I'd say that the benefit of a slightly negative nose angle is not only the lower drag (the difference in drag is not massive), but also the fact that you trade lift for more forward momentum, which translates to longer distance. Max distance has many parameters to consider, so it's hard to come up with general rules. I actually have written an optimizer for this, maybe I will share some results from that here as well.

Regarding the drag, the drag force definitely varies with velocity squared. The drag coefficient has been shown to be relatively independent of the velocity.

Thanks for creating a separate thread on this!

I'd say that the benefit of a slightly negative nose angle is not only the lower drag (the difference in drag is not massive), but also the fact that you trade lift for more forward momentum, which translates to longer distance. Max distance has many parameters to consider, so it's hard to come up with general rules. I actually have written an optimizer for this, maybe I will share some results from that here as well.

Regarding the drag, the drag force definitely varies with velocity squared. The drag coefficient has been shown to be relatively independent of the velocity.
So even at the end of the flight, it's still velocity squared? That's interesting.

Anyway, I'm thinking, in a back of the envelope style, that the v-squared thing explains why pure distance lines are so high - we get out of the VERY high drag phase (the square of a very high speed) earlier, by throwing upwards (such that gravity, as well as drag, slows the disc down) but then we use the gravitational potential energy to counteract the drag on the way down, maintaining a slower but more stable velocity for longer and thereby travelling further - even though the disc has to travel a longer overall path by going so up and down instead of flatter.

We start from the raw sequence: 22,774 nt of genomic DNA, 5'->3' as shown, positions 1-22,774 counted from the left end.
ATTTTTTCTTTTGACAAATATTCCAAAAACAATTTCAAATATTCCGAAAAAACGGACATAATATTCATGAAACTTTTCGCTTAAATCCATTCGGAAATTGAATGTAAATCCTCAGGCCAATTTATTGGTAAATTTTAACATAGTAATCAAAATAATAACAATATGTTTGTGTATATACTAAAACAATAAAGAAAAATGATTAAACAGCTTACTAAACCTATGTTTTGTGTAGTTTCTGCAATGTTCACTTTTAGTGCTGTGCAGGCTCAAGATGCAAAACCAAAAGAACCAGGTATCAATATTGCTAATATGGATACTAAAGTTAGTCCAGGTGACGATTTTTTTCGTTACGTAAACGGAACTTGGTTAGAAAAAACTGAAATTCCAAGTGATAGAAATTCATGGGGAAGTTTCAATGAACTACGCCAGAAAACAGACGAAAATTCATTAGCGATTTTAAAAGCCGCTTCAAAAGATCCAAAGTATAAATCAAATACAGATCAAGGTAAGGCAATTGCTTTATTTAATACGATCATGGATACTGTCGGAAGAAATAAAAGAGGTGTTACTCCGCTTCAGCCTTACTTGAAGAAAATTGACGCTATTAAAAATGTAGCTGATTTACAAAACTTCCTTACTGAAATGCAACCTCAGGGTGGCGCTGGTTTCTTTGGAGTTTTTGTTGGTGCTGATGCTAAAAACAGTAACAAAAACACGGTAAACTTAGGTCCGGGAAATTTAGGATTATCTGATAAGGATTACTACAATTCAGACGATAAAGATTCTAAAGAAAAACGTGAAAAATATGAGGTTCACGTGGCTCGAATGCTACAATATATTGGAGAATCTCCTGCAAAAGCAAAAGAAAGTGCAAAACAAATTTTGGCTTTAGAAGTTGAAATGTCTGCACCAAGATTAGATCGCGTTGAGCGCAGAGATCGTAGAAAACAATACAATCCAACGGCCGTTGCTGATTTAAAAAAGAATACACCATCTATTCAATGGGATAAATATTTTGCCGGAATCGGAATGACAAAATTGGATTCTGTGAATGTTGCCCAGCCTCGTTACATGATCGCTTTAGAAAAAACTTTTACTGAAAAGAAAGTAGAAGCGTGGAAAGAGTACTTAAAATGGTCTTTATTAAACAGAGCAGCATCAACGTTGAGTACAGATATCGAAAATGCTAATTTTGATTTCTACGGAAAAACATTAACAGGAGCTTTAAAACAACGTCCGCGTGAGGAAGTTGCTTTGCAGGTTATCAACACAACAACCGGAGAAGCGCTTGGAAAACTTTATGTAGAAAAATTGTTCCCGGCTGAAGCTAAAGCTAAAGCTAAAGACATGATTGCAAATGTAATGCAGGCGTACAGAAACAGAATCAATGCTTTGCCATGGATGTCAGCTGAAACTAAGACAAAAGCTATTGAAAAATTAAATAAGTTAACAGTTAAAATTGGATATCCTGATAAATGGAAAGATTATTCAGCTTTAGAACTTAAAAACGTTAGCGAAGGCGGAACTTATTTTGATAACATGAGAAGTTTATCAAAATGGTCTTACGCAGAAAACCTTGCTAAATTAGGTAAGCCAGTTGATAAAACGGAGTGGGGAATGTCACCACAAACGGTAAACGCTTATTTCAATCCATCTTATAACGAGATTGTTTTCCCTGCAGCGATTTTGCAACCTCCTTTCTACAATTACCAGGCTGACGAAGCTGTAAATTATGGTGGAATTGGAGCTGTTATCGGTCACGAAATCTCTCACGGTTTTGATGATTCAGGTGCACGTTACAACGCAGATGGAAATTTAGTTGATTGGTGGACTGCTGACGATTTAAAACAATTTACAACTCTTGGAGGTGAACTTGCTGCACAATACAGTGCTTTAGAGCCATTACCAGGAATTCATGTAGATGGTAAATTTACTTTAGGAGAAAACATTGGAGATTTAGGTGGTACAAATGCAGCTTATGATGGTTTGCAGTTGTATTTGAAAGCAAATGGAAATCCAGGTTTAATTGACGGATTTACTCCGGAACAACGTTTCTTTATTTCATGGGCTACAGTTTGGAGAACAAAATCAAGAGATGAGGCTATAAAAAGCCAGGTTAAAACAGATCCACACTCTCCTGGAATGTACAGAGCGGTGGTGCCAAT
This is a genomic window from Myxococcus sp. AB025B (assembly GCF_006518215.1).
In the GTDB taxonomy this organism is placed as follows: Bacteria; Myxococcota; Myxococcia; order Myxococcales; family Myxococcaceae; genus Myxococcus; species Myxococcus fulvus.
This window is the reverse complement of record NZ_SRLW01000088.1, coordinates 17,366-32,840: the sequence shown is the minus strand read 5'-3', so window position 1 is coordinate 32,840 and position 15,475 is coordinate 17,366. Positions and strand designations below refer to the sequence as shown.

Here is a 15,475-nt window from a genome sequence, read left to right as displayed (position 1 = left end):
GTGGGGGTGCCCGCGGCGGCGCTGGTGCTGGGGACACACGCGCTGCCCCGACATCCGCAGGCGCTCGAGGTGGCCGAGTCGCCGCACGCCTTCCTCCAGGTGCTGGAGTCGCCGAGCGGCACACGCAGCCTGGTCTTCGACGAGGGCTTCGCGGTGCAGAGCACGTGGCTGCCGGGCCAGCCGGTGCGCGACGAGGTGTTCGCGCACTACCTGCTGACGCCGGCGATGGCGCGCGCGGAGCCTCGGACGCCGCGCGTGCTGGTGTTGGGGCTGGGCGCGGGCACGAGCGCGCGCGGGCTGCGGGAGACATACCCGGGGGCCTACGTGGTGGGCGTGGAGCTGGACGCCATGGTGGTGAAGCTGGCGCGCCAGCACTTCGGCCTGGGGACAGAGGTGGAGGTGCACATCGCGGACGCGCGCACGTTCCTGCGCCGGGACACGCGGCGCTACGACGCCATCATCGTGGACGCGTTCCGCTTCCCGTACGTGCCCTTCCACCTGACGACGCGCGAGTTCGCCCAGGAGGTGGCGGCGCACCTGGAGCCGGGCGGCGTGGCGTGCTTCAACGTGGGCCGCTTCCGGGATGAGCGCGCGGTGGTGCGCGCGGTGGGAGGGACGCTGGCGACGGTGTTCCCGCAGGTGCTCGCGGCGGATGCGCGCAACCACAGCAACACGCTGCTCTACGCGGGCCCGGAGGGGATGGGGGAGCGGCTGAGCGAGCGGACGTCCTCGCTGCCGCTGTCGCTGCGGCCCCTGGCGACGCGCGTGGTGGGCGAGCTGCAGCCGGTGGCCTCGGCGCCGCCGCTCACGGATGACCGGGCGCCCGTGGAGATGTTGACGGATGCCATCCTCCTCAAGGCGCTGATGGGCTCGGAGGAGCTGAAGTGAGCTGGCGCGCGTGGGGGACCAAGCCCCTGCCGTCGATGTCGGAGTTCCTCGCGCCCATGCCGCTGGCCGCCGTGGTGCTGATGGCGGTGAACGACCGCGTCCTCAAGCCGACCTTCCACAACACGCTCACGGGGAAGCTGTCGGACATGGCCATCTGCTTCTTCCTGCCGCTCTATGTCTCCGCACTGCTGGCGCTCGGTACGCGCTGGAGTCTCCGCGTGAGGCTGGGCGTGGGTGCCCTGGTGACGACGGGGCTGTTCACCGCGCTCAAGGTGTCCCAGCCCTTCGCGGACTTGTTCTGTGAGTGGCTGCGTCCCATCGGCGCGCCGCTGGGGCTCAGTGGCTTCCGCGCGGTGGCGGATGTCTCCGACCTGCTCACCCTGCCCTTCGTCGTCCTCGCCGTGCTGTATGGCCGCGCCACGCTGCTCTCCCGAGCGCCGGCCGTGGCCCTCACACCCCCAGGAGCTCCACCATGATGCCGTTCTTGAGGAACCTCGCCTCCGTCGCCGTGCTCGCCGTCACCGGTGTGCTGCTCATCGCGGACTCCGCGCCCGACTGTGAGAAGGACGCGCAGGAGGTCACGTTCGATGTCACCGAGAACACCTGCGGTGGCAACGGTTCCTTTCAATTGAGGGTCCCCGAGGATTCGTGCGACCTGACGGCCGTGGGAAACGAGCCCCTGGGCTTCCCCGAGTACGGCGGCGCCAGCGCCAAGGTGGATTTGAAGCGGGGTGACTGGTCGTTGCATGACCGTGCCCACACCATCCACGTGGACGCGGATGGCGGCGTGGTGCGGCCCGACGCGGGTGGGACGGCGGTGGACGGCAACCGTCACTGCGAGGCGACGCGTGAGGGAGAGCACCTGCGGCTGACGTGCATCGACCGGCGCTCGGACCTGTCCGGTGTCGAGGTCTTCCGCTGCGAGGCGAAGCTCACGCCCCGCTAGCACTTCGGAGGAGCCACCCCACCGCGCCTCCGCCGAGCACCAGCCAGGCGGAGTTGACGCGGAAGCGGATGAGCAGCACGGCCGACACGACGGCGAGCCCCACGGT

But i lack the maths skills to work out whether that's just nonsense.

Yes, it's about trying to spend as much time as possible in "glide-mode", letting the disc drift with high lift force throughout the flight. Here is one of the optimized throws I was talking about, throwing a nuke at 70 mph (with the usual caveats about uncertainties etc):

This is thrown with a high hyzer angle, letting the disc flip up and then ride to the right before fading out. I would say this looks very similar to what the pros throw in distance competitions. Of course they also try to exploit the wind, ideally you want tailwind to hit the disc in the glide phase, so going over your shoulder from left to right.

So as you say you want to get the disc high quickly (but this is done mostly by the lift, not by throwing upwards), and the ideal way to do this is with negative nose angle initially, as that has lower drag. But you don't lose that much by having a higher nose angle, as long as you also compensate by throwing lower and with less hyzer.